Bristol wins the European Green Capital Award

June 17, 2013

Funding Scheme: 2013-06-17

Pgm2014 2020: Yes


The Bristol City was rewarded for her efforts to improve the environment and quality of life of its citizens while providing new opportunities for businesses by receiving Friday the  European Green Capital Award for 2015 in Nantes, the current European green Capital.

Bristol was awarded the prize in particular because of its investments in the field of transport and energy, but also because of its active communication through social media, engaging citizens to participate more effectively in sustainable development


The European Green Capital Award is an annual event to encourage cities to improve the quality of life by systematically taking the environment into account in urban planning and management. The Commission’s proposed 7th Environmental Action Programme (EAP) underpins the initiative as a way of encouraging local authorities and citizens to make cities better places to live.

The Jury considered Bristol’s sustainable community projects to be good examples of citizen engagement to tackle environmental, economic and social issues. The city has committed a budget of EUR 500 million for transport improvements by 2015 and up to EUR 300 million for energy efficiency and renewable energy by 2020. Bristol’s transport and urban policies have contributed to achieving better air quality. Thanks to its efforts the number of cyclists has doubled in recent years, and the city is committed to doubling this number again by 2020 (based on 2010 baseline figures).

Bristol has carried out pioneering communication actions, especially through social media to involve citizens in improving the quality of life in the city. Bristol’s tag line “Laboratory for Change” evokes innovation, learning and leadership, and live lab conferences will be made available through social media to build bridges between Bristol and other European cities.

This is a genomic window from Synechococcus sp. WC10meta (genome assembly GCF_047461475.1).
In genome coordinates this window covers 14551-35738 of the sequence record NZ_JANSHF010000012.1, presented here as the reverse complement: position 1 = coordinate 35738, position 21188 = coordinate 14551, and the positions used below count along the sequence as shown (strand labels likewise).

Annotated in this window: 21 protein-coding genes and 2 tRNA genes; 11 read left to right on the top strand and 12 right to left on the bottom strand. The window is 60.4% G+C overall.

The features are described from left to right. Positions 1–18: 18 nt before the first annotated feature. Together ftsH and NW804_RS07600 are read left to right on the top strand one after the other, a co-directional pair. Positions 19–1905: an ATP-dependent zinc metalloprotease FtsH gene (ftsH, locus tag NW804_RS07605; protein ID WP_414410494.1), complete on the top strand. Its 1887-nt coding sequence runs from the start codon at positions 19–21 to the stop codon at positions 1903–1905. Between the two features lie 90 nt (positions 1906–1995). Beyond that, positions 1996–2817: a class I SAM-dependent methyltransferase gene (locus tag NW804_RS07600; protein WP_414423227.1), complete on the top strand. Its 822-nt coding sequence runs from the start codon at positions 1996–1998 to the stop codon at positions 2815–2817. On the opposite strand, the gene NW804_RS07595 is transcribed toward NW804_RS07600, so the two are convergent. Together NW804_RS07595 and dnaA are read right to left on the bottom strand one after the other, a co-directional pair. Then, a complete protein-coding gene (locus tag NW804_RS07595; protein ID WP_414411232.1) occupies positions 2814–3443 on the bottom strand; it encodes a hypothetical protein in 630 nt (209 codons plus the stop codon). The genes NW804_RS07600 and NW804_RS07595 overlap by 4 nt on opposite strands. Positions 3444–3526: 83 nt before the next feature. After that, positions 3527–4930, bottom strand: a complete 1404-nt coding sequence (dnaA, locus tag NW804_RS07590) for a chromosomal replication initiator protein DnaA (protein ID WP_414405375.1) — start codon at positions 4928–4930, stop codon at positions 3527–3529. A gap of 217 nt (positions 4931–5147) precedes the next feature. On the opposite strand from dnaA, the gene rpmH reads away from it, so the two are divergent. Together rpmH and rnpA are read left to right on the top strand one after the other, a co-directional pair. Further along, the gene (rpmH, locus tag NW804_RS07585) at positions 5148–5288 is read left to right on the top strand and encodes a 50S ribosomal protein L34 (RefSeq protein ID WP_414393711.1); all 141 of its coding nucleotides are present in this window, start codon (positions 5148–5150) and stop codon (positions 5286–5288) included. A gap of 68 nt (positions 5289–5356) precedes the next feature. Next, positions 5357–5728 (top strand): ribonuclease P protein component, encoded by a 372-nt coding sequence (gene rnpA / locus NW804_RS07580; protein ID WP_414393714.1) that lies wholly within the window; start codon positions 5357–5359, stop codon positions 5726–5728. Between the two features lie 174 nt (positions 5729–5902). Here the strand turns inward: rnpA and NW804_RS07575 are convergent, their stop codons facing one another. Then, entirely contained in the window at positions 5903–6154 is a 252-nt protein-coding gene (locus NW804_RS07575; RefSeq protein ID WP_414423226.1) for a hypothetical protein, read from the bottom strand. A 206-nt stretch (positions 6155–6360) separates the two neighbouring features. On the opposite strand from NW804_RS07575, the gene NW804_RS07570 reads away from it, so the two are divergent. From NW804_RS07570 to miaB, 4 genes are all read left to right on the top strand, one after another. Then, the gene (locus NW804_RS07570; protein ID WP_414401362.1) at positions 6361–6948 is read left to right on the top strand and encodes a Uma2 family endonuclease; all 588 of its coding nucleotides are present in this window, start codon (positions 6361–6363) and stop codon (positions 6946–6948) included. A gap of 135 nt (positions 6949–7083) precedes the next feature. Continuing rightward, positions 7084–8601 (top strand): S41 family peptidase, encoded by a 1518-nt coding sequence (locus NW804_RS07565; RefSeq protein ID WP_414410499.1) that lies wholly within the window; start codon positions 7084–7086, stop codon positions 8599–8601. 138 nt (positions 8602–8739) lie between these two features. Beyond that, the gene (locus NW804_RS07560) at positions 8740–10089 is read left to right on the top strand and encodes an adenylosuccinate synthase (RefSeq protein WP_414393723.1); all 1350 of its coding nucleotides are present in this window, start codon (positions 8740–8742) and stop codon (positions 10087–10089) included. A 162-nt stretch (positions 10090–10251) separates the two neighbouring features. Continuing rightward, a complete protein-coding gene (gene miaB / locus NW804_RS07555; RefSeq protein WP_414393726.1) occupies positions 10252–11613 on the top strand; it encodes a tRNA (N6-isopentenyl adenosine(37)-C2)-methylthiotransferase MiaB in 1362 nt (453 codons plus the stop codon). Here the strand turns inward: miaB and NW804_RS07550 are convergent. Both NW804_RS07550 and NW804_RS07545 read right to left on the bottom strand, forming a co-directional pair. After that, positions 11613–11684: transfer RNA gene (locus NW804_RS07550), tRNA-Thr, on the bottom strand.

Eight cities applied to become European Green Capital 2015. Each entry was assessed by an international panel of 12 experts and four cities were shortlisted – Bristol, Brussels, Glasgow and Ljubljana. Representatives from the shortlisted cities were interviewed by a Jury which comprised members from the European Commission, the European Parliament, the Committee of the Regions, the European Environment Agency, ICLEI – Local Governments for Sustainability, the Covenant of Mayors Office and the European Environmental Bureau.

The European Green Capital Award is ultimately about making cities more pleasant places in which to live and work. The award is given to a European city that has a record of achieving high environmental standards, is committed to ambitious goals for future environmental improvement and sustainable development and can act as a model to inspire other cities.

Cities entering the European Green Capital Award are assessed in 12 areas – climate change, transport, green urban areas incorporating sustainable land use, nature and biodiversity, ambient air quality, quality of the acoustic environment, waste, water consumption, waste water treatment, eco-innovation & sustainable employment, environmental management and energy.

The European Green Capital Award was conceived by Mr Jüri Ratas, former Mayor of Tallinn, Estonia in 2006, as an initiative to promote and reward efforts, to spur cities to commit to further action, and to showcase and encourage the exchange of best practice among European cities. Six cities – Stockholm, Hamburg, Vitoria-Gasteiz, Nantes, Copenhagen and now Bristol – have won the award so far, from 2010 to 2015 respectively. 

Url description: European Commission Press